The Beauty of Imperfect Ministry
By Angie Logan
From the time I was a little girl, my dad taught me to work hard and to give my best in everything I do. It may have been an extension of Colossians 3:23 – Whatever you do, work at it with all your heart, as working for the Lord… – and it was a principle that he taught me to live by. My grades in high school and undergrad weren’t perfect by any means, but they did reflect my desire to do everything with excellence. Academic achievements were something I was proud of and worked hard for. When I started working toward my MDiv at ACU, I carried my dad’s principle with me and determined to give it everything I could, even as a 40-year-old mom of four who was well out of practice in terms of study and academics. When I started earning high scores for my classwork, I was thrilled, and my desire to give my best quickly turned into a desire to achieve perfection.
And then, in year three of my program, I enrolled in Elementary Hebrew with Dr. Paavo Tucker. I quickly fell in love with the language and found that I have quite a knack for language studies. In my second semester with Dr. Tucker, I struggled through one of the tests – an experience I was not accustomed to and did not appreciate – and I lamented my difficulty to Dr. Tucker through an email. He responded by assuring me that my grade was just fine, but then he said something to me that struck deep and has stayed with me since that day. He wrote this: “It is OK to not make 100% on everything; so please don’t be too hard on yourself if you don’t attain a perfect score…It is a very hard way to go through life, and especially be involved in Christian ministry, with such expectations on yourself.” He even “blessed” me to “miss a few jots or tittles every now and then.”
In mid-February of 2020, I transitioned into full-time worship ministry at Crossroads Christian Church of Hutchinson, KS. My family and I had been members of that church for nearly ten years, and I had been serving as a volunteer worship leader there for several of those years. I was thrilled to be given the opportunity to serve in that church full-time. And then, three weeks into my new ministry, the Hutchinson community began to shut down due to COVID-19 and my eldership decided that the best move for our congregation was to go fully remote for our worship times. Experiential worship and theology are both well within my skillset and passion; live stream technology was very much outside my area of expertise.
To say the first several weeks were rough is an understatement; perfection was nowhere on the horizon of possibilities. In addition to wading my way through the technical challenges of putting out a smooth live stream, I also wrestled with the imperfection of the music that my team was producing and that was now captured for all-time in digital form. As a musician, I was taught to find flaws and fix them; as a minister working with volunteers, I knew my most important job was not to make flawless music, but to love these people and walk alongside them in faith. Those two expectations were in great conflict with one another.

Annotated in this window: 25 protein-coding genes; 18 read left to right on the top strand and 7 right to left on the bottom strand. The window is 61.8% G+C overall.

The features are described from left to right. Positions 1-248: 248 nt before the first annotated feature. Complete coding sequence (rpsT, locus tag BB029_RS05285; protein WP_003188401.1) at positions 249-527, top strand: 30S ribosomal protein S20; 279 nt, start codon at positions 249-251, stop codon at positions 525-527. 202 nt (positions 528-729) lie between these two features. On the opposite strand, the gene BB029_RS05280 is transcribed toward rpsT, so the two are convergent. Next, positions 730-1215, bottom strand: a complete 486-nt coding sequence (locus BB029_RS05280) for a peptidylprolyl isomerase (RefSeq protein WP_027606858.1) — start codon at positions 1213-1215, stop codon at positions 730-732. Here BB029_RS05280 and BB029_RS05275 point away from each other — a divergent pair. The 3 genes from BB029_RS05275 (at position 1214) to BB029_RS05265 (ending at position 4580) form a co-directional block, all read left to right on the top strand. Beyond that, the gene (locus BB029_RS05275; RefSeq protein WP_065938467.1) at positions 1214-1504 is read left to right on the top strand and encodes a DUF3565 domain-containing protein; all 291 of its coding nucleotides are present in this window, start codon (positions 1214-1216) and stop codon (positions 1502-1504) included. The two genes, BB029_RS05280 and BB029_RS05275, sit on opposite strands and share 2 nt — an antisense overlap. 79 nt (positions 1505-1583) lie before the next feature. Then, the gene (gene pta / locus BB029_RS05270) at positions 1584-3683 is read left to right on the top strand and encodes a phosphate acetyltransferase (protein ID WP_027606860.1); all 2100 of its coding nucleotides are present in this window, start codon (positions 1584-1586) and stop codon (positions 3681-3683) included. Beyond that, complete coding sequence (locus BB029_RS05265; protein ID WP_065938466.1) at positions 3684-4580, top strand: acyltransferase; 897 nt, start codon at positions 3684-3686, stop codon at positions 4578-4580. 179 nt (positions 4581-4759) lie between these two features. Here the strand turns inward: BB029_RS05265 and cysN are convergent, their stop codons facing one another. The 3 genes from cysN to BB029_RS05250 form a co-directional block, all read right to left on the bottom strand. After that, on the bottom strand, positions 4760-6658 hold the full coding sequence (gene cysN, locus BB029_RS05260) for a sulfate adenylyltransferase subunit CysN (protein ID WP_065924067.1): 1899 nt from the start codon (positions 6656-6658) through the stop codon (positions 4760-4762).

That is, until I began to pay careful attention to the toll that isolation was having on my people and the way that the worship team was becoming a life-giving community for several of them. As I focused more and more on ministering to my volunteers and creating a safe space for them to feel all the things they were feeling as COVID-19 made its appearance in our community, the less I worried about how professional of a sound or video we were producing. The more I prayed for them to find God’s peace through the community of this little team, the less I focused on making “perfect” music (as if that’s even a thing…).(I should also add that I have a fantastic team of extremely talented volunteer musicians and technicians, and in no way mean to devalue their skill! I’m so very grateful for each one of them!)
The nature of my role as a worship minister – especially in a live-stream-only setting – can make it easy to forget that even worship ministry is not about putting out a quality product, but about living the love of Jesus to the people around me and about walking with people in God’s presence. Dr. Tucker’s words often play through my mind, especially when I make publicly visible mistakes, and remind me that true ministry makes space for imperfection. In fact, I have found that my best moments in ministry thus far have been when I am fully surrounded by the humanity of my team, my elders, my coworkers, my congregation, and their imperfections meet mine, and we love like Jesus loved regardless of those flaws.
So, Dr. Tucker was absolutely right (or should I say, “perfectly correct?”) when he encouraged me to give myself space to be imperfect. His words of wisdom have helped me to live into my role as a minister with all my imperfections, and to love the people around me with all their imperfections. My first year in full-time ministry has been chock-full of challenges, but I wouldn’t trade even one moment of its fabulous imperfection.